A BIGGER PROBLEM - According to a report jointly produced by FAO and UNEP, fishing nets - also referred to as “ghost nets"- abandoned at sea remain in the marine ecosystem for hundreds of years, and can result in the accidental capture of dolphins, turtles and other marine animals, which can die trapped in the mesh. Known as ghost fishing nets, experts have estimated that there are roughly 640 000 tonnes of these nets currently in our ocean, accounting for 10 percent of the total plastic waste in the sea.
The hull of the vessel will be of
welded construction in 5083 alloy, in three sections as sub-assemblies in a
trimaran fashion, or stabilised mono-hull design along similar principles to the
Cable & Wireless Adventurer (Nigel Irens), in that
slender hulls reduce wave drag, hence propulsive power. Such slender hulls would roll unacceptably without
either a trimaran or catamaran configuration to provide comfort for the operators.
ANGULAR MOVEMENT - The picture shows the angle of rotation of the moveable wind turbines on a collapsible (space frame) mast that is raised and lowered using hydraulic rams. The wind turbines work with the solar panels using computers and sensors to maximize the collection of energy from nature. Design copyright © 21-09-19 Cleaner Ocean Foundation Ltd, all rights reserved.
Part of the project is mechanical design. In particular the stressing of such a super-structure above hull height to keep structural mass low, hence the center of roll. The superstructure is designed to provide a frame with bearing points well above the waves, to allow for a degree of movement necessary for the solar arrays to be able to track the sun and for the wind turbines to be free to move away and high above the solar arrays for best turbine performance, Stressing of the moveable mast is included in this project to be able to reach far above the deck is normal operation, so that the turbine blades are operating in undisturbed air.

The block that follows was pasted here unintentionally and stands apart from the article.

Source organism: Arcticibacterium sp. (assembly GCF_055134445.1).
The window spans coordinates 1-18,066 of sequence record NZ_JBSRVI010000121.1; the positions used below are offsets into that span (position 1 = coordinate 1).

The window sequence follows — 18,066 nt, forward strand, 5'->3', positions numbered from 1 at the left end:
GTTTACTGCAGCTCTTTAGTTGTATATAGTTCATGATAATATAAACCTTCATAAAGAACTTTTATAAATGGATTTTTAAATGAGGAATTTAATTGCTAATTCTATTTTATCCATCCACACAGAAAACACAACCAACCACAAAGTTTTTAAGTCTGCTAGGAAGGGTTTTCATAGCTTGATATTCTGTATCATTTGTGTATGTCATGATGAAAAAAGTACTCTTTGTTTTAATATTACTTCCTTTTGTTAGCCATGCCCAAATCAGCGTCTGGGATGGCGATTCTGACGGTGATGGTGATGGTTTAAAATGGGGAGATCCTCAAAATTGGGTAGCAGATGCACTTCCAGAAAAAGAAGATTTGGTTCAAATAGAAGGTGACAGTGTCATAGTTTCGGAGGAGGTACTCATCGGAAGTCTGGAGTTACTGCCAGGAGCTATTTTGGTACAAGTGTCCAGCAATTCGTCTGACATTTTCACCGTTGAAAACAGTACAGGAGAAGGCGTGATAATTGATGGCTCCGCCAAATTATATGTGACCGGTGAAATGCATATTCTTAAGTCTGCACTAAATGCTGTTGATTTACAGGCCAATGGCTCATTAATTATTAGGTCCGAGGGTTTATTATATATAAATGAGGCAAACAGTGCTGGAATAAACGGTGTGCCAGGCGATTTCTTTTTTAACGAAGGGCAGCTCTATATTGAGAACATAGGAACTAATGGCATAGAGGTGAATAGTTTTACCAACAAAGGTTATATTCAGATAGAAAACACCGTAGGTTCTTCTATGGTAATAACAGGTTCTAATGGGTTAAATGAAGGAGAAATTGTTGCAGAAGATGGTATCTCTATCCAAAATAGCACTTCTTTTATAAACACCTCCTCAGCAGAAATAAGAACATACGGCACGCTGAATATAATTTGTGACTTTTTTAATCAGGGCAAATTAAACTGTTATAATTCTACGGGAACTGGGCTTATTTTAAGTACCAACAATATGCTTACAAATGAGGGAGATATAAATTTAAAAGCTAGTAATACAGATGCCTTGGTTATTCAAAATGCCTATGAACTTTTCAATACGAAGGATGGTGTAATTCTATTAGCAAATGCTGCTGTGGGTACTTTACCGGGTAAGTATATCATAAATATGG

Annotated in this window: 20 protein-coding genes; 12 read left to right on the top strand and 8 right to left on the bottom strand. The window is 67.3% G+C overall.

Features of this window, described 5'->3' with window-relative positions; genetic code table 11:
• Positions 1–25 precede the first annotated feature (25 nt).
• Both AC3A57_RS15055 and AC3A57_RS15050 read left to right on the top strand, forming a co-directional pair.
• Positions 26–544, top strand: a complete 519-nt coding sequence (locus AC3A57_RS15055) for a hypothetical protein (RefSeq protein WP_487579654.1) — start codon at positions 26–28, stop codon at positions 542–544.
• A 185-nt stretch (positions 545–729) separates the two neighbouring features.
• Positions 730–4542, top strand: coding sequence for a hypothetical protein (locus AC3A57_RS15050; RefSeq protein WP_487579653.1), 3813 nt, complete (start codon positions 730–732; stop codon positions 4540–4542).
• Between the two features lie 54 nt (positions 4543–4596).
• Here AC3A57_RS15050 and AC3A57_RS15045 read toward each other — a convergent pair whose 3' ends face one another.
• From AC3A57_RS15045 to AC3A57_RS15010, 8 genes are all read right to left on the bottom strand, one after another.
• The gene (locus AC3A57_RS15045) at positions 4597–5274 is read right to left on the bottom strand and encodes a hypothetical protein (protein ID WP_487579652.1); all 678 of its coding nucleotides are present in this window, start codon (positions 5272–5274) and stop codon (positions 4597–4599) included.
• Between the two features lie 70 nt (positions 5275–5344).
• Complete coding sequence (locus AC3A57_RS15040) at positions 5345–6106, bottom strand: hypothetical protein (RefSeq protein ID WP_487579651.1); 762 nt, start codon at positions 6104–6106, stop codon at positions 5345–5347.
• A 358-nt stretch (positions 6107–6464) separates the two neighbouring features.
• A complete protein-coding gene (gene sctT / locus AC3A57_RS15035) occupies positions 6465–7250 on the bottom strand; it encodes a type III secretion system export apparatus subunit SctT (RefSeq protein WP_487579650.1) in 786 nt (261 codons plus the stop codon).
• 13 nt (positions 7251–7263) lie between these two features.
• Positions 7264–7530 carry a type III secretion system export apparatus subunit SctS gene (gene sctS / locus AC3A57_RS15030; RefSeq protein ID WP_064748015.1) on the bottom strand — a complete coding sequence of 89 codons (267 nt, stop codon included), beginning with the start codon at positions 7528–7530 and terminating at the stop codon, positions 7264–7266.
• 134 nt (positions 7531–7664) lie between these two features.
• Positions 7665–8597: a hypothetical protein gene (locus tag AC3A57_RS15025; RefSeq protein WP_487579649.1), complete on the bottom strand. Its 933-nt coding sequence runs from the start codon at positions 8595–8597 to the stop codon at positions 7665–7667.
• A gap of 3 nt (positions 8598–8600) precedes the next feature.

PLAN VIEW - This drawing shows 58 solar panels and 2 wind turbines to provide 16.7kW of generating power peak allied to a substantial battery bank. This specification can be upgraded. Please note that these drawings are Design Copyright © September 8 2019, and the hull configuration and energy harvesting system are patent protected.
INNOVATIVE ASPECTS OF THE PROJECT ?
ANGULAR MOVEMENT - The picture shows the angle of rotation of the moveable solar arrays. Design copyright © 21-09-19 Cleaner Ocean Foundation Ltd, all rights reserved.
ARRAYS FOLDED - The picture is an example of how the solar arrays fold over each other when stowed, seen in end elevation. See the plan view diagram below. Design copyright © 27-04-19 Cleaner Ocean Foundation Ltd, all rights reserved.